UWC Celebrates Student Success With Summer Graduation 2017 - Sending Out Citizens of the World
“Graduations are very special and significant occasions in the annual cycle of universities. These ceremonies, more than any other occasion, show us what all the hard work is all about - producing leaders with the knowledge base to be change agents in o ur society.”
So said UWC Rector and Vice-Chancellor, Professor Tyrone Pretorius, speaking at UWC’s Summer Graduation 2017 ceremony on 19 December 2017. And this year, the University proved how serious it was by graduating a record amount of those change agents - 615 degrees, diplomas and certificates were conferred in the ceremony, and together with the earlier Autumn and Spring Graduation ceremonies, that means a record number of more than 5000 graduates for 2017, including hundreds of postgrads and well over 100 PhDs.
“Our society is faced with a plethora of social, economic and political challenges. It is a society that is in desperate need of inspirational and ethical leadership and hope,” Prof Pretorius said. “All these challenges cannot be resolved without an educated and skilled populace. It is in this context that your achievements should be celebrated - as they inspire hope for the future.”
Some of those hope-inspiring stories include:
Zambia’s Tiza NG’uni, whose PhD tackled the growing problem of antibiotic resistant germs by examining the effectiveness of indigenous medicinal plants - a story she shares in excellent style in SA’s best postgrad science writing publication, Science Today.
Bellville-based Carinne Adams, who proved that hard work pays off when she achieved her dream of getting her BSc in Dietetics, summa cum laude, despite financial challenges.
Zandisiwe Magwebu, who became the first Doctor in her entire family (in Worcester or the Eastern Cape) for her work on the genetics of nonketotic hyperglycinemia in captive bred vervet monkeys, and who’s working for the SAMRC on animal models for non-communicable diseases.
Elsies River-resident Adaryll Simpson, who never thought he’d get the chance to study, but got his BPharm degree while working - and with the encouragement and support of his employer, MeloMed.
“Empowered with the knowledge and skills you have acquired, you will go on to become entrepreneurs and innovators, educators of our children, carers of the sick and the old, intellectual shapers and leaders of various structures of society,” Prof Pretorius added.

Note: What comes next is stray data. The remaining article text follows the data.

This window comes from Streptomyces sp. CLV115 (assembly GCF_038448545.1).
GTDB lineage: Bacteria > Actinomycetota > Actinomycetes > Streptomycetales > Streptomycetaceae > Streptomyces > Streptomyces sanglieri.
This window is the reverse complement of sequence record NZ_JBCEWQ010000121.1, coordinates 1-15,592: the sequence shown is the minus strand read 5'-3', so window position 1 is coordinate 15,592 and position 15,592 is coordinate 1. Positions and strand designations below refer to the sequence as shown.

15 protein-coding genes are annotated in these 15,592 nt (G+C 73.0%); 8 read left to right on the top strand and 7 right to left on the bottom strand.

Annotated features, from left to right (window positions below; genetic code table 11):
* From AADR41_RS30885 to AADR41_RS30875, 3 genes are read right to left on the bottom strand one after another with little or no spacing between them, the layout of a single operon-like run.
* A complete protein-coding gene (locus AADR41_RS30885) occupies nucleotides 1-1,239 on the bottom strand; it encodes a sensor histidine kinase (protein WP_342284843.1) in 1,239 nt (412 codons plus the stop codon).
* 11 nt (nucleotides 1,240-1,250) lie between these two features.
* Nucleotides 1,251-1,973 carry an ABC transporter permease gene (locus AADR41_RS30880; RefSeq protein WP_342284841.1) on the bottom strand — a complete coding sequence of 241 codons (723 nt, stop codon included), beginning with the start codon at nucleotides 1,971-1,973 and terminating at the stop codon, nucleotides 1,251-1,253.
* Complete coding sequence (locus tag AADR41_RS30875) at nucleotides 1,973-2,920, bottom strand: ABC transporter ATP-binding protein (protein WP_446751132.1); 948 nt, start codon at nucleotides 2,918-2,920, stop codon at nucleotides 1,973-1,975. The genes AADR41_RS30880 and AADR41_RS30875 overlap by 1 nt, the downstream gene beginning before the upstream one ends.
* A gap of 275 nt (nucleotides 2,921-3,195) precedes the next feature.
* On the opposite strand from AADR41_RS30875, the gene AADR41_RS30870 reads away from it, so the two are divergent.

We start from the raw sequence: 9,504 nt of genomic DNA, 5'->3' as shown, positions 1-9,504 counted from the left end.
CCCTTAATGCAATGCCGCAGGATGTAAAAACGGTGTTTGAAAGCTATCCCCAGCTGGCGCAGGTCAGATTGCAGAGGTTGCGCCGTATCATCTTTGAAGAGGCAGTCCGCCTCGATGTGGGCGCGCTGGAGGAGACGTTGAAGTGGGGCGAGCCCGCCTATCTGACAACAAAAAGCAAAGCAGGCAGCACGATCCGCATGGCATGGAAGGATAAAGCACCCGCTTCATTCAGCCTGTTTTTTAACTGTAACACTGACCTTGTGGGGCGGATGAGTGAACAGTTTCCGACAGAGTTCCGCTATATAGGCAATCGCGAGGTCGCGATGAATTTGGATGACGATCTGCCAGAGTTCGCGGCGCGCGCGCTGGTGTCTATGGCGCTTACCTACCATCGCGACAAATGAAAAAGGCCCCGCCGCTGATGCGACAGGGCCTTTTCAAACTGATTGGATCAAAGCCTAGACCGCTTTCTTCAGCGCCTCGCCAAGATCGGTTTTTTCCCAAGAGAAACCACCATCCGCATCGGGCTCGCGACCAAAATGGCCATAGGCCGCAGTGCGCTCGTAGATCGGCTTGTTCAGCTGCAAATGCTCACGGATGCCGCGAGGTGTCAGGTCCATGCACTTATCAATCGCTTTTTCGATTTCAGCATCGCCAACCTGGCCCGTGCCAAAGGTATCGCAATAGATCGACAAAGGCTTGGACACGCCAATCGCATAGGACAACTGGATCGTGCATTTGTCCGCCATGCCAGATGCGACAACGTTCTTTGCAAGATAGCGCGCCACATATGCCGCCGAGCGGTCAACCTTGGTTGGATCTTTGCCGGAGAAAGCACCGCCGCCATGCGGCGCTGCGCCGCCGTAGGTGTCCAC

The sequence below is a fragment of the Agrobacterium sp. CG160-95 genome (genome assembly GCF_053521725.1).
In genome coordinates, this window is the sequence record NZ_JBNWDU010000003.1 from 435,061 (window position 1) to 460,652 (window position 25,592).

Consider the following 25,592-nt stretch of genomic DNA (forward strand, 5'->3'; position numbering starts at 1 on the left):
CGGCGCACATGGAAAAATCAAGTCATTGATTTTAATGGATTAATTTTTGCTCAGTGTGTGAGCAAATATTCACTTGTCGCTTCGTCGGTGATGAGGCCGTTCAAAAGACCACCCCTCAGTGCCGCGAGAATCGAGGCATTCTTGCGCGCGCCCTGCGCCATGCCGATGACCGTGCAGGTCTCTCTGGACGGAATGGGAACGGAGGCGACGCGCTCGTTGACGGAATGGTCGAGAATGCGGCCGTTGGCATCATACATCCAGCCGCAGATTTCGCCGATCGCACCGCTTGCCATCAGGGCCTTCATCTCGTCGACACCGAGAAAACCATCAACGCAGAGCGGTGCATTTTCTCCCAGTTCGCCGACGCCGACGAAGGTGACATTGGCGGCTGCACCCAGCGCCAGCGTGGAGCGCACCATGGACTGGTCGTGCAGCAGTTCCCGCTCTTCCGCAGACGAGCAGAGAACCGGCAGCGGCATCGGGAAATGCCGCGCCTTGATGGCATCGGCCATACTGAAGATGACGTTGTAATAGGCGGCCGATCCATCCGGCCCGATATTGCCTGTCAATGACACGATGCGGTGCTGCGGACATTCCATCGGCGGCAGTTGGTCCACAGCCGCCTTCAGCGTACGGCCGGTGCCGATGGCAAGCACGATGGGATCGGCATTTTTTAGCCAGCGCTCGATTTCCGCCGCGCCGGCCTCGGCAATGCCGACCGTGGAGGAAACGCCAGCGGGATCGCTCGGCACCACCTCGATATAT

“Well done to all of you - now go out into the world and make your mark, and fly the flag for UWC.”
UWC By The Numbers in 2017
Graduation is a time to reflect on where UWC has been, and where it’s going - and on its current status: as a world-class university that’s dedicated to excellence, producing world-class thinking and research, and impacting society in so many ways. Here are a few UWC numbers worth remembering...
1: Former UWC Vice-Chancellor, Prof Brian O’Connell, received the NRF’s highest honour, the NRF Lifetime Achievement Award, for his tireless efforts in promoting science and reason in the lives of many South Africans.
3 UWC academics received HELTASA National Excellence in Teaching and Learning awards this year for their innovative and effective techniques
3%: UWC is in the top 3% of research-intensive universities worldwide, according to the 2017 World University Rankings
10 UWC Alumni have gone on to become Rectors or Vice-Chancellors of South African universities.
14 SARChI Chairs are held by UWC, providing leadership on everything from Astrophysics to Health Systems Governance to Post-school Education
20: The number of state-of-the-art school science labs developed by UWC’s Science Learning Centre for Africa in 2017 alone
102: UWC’s ranking among all 2 500 universities in the BRICS countries (placing it in the top 5 percent)
144 NRF rated researchers make UWC their home
2 000: UWC’s Research Repository holds over 2 000 papers by researchers, accessible to anybody in the world
12 000: The number of students from South Africa and other African countries who have participated in the UWC School of Public Health’s Summer and Winter School since it began